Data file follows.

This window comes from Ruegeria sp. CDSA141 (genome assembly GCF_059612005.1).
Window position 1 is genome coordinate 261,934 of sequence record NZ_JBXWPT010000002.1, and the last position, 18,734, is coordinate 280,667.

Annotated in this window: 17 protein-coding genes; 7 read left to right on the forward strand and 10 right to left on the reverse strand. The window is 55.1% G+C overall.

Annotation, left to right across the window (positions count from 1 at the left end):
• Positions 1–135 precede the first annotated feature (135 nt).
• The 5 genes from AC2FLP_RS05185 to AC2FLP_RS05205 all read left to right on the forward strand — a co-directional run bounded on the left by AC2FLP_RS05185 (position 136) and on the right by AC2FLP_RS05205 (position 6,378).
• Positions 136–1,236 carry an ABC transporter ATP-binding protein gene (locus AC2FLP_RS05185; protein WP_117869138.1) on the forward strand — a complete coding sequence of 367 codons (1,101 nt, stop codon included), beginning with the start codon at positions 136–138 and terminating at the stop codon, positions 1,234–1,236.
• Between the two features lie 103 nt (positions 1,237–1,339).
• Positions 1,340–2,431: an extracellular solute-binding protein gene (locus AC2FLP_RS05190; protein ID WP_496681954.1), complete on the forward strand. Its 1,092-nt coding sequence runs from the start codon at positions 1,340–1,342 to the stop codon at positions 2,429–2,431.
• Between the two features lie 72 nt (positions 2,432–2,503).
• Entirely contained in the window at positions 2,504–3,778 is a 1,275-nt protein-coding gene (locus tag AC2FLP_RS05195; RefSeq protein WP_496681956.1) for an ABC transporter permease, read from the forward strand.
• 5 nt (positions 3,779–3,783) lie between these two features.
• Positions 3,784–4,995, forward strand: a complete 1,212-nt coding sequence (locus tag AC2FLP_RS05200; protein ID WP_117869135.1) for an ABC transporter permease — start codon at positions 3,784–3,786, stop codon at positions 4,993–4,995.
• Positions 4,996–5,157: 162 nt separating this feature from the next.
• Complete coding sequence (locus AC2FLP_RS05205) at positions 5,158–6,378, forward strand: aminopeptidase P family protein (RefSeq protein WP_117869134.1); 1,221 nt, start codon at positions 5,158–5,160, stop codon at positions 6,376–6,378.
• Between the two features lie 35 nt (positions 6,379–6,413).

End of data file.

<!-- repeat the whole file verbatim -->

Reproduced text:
This window comes from Ruegeria sp. CDSA141 (genome assembly GCF_059612005.1).
Window position 1 is genome coordinate 261,934 of sequence record NZ_JBXWPT010000002.1, and the last position, 18,734, is coordinate 280,667.

Annotated in this window: 17 protein-coding genes; 7 read left to right on the forward strand and 10 right to left on the reverse strand. The window is 55.1% G+C overall.

Annotation, left to right across the window (positions count from 1 at the left end):
• Positions 1–135 precede the first annotated feature (135 nt).
• The 5 genes from AC2FLP_RS05185 to AC2FLP_RS05205 all read left to right on the forward strand — a co-directional run bounded on the left by AC2FLP_RS05185 (position 136) and on the right by AC2FLP_RS05205 (position 6,378).
• Positions 136–1,236 carry an ABC transporter ATP-binding protein gene (locus AC2FLP_RS05185; protein WP_117869138.1) on the forward strand — a complete coding sequence of 367 codons (1,101 nt, stop codon included), beginning with the start codon at positions 136–138 and terminating at the stop codon, positions 1,234–1,236.
• Between the two features lie 103 nt (positions 1,237–1,339).
• Positions 1,340–2,431: an extracellular solute-binding protein gene (locus AC2FLP_RS05190; protein ID WP_496681954.1), complete on the forward strand. Its 1,092-nt coding sequence runs from the start codon at positions 1,340–1,342 to the stop codon at positions 2,429–2,431.
• Between the two features lie 72 nt (positions 2,432–2,503).
• Entirely contained in the window at positions 2,504–3,778 is a 1,275-nt protein-coding gene (locus tag AC2FLP_RS05195; RefSeq protein WP_496681956.1) for an ABC transporter permease, read from the forward strand.
• 5 nt (positions 3,779–3,783) lie between these two features.
• Positions 3,784–4,995, forward strand: a complete 1,212-nt coding sequence (locus tag AC2FLP_RS05200; protein ID WP_117869135.1) for an ABC transporter permease — start codon at positions 3,784–3,786, stop codon at positions 4,993–4,995.
• Positions 4,996–5,157: 162 nt separating this feature from the next.
• Complete coding sequence (locus AC2FLP_RS05205) at positions 5,158–6,378, forward strand: aminopeptidase P family protein (RefSeq protein WP_117869134.1); 1,221 nt, start codon at positions 5,158–5,160, stop codon at positions 6,376–6,378.
• Between the two features lie 35 nt (positions 6,379–6,413).